I get really excited about finding a resource that is abundant! and figuring out a good way to reuse it. I have been collecting bits of this and that, old junk drawer kind of stuff, broken things, shiny things, stuff I find on the street while walking. There is nothing like the patina of a partially rusted,

partially shiny smashed bottle cap or piece of metal - run over by cars with the pavement texture ground into it. Yeah!! <:0)

The metal from soda pop cans are my current passion. All my items are well washed and sealed if need be:) In my neckpieces I combine lost keys, worn buttons, seashells, small toys, vintage costume jewelry and hardware with interesting semiprecious stone and glass beads - redeeming these objects for a new life.

My current passion is for old silverware and bicycle tire innertubes. I just found a treasure trove of beautiful Silver plate forks and spoons. I am excited to see what will become of them. My last batch became a bunch of brooches with animal heads attach and the tines from the forks turned into antlers.

Where would we look to see your art for sale?

I have both handmade plush monsters from recycled materials at and assemblage jewelry I also have a shop at . Or if you are in the area I have items at Artifacts in Indianapolis, The City Museum in St. Louis, Swanson Reed Gallery In Louisville, New Harmony Gallery of Contemporary Art in New Harmony, IN and at ArtWorks Gallery in Evansville, IN (

I noticed that you work with the arts program at Patchwork Central in Evansville, IN and even give part of your proceeds to this organization. Could you tell us a little about the program?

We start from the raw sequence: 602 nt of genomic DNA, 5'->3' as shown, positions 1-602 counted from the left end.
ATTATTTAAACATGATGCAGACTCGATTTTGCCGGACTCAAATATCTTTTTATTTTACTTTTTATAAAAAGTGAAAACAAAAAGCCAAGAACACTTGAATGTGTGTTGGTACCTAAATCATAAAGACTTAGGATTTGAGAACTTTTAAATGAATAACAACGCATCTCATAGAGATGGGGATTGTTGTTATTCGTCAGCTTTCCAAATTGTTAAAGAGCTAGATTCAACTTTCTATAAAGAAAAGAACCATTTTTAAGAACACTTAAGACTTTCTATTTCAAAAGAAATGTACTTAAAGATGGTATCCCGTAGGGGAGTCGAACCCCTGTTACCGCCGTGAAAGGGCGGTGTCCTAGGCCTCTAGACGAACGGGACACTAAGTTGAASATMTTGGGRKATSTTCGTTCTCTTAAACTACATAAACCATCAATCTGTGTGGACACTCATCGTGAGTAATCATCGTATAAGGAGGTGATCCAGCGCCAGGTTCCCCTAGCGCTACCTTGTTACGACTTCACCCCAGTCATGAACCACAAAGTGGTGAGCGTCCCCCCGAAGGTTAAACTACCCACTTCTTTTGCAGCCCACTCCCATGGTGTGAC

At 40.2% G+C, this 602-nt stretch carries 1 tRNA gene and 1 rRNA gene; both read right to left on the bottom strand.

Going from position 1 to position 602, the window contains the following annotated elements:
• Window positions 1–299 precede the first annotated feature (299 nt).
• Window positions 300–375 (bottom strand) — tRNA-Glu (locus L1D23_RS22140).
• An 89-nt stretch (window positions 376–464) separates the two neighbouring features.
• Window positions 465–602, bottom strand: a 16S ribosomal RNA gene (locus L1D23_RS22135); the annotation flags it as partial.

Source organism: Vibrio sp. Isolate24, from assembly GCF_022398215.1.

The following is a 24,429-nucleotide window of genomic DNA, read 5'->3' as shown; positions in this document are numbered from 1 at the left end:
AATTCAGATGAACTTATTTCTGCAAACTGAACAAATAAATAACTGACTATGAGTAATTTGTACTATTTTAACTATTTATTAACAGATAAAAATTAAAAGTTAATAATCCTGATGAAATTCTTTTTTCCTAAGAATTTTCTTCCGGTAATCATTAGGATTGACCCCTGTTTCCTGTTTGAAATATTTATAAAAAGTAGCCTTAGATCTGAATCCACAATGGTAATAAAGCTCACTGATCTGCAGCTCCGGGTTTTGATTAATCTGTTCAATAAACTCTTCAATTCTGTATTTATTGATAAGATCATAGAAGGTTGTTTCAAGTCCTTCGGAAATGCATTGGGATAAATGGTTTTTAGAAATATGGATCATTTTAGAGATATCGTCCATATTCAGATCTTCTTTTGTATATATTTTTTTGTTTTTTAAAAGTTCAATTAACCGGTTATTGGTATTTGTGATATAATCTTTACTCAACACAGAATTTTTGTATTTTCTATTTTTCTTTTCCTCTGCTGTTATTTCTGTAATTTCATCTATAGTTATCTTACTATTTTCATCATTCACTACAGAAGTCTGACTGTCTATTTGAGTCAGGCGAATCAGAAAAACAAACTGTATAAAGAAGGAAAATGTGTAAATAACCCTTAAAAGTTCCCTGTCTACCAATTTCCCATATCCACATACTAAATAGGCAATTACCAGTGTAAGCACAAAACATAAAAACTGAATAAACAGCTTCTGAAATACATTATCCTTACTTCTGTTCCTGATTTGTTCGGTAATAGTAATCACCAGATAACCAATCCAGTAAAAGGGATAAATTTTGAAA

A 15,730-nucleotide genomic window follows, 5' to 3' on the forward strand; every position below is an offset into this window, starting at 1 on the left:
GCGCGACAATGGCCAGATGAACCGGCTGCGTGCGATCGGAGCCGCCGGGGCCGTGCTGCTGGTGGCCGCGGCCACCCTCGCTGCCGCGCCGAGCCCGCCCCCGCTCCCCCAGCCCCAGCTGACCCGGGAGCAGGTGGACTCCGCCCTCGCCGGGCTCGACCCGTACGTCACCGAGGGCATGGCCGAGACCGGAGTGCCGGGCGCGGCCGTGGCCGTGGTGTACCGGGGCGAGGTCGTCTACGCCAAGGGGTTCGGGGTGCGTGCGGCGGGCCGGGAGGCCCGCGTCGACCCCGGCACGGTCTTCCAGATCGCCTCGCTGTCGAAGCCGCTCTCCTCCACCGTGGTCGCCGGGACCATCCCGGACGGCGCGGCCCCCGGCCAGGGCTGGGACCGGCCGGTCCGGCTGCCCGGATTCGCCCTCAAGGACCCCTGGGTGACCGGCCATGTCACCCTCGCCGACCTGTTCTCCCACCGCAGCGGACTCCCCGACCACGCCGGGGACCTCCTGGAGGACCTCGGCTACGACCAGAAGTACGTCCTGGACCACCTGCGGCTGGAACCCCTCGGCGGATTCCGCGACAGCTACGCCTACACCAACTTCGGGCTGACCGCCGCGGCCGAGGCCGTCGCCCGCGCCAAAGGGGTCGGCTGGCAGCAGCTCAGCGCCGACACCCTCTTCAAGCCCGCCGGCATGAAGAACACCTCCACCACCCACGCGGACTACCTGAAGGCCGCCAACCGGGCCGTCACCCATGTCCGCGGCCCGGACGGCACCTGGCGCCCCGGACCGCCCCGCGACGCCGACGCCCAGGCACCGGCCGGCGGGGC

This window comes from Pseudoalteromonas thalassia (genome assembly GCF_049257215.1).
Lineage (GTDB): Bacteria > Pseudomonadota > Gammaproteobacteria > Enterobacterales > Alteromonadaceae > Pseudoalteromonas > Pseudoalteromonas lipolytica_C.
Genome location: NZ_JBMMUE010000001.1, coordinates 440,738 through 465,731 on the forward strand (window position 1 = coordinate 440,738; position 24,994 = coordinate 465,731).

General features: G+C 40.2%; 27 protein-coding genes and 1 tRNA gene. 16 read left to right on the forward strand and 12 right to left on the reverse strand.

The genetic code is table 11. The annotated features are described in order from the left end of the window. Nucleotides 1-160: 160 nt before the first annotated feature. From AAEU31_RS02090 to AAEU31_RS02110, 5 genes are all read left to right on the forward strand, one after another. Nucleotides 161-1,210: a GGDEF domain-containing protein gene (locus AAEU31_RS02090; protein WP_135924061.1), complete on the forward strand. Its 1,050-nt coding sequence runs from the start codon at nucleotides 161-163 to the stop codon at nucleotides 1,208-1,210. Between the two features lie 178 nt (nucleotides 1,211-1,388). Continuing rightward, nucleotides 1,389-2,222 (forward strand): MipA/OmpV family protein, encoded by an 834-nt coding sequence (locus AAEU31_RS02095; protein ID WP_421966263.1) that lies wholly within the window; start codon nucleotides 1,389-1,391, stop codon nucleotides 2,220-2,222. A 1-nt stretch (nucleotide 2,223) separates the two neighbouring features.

It began when a couple of couples decided they wanted to try to make a difference with their lives and start a new work in a neighborhood where they believed they might be able

to help bring reconciliation. These three young couples had a vision to live, work and worship together in the area near downtown Evansville, Indiana. Half of the group were visual artists and they used their talents to reach out to others, problem solve and build community. I like that. It is still what we try to do over 30 years later.

Today, Patchwork Central continues its outreach to Evansville area neighborhoods with a food pantry and many unique children’s programs. As part of the community fabric, Patchwork Central changes the lives of those it serves by giving them a sense of hope, a place of acceptance, and a bright outlook for the future.

From the beginning, worship was combined with service. Patchwork’s programs and ministries have included neighborhood gardening, health and dental services for the poor, after-sc

hool programs for at-risk children, a Neighborhood Economic Development Center, a bakery, hospitality housing for women, men’s residency program, a food pantry, community Bible studies, and the Center for Community Renewal. We invite and welcome all who wish to join us as we walk forward, working, playing, worshipping and serving together.

You can learn more about Patchwork Central at

Any final thoughts?

Life is short. Find our what matters most and pursue it with all you've got in you. That is good advice. I am trying to take it myself. :o)

1 comment:

  1. I've loved Jane's art since first seeing it on Etsy.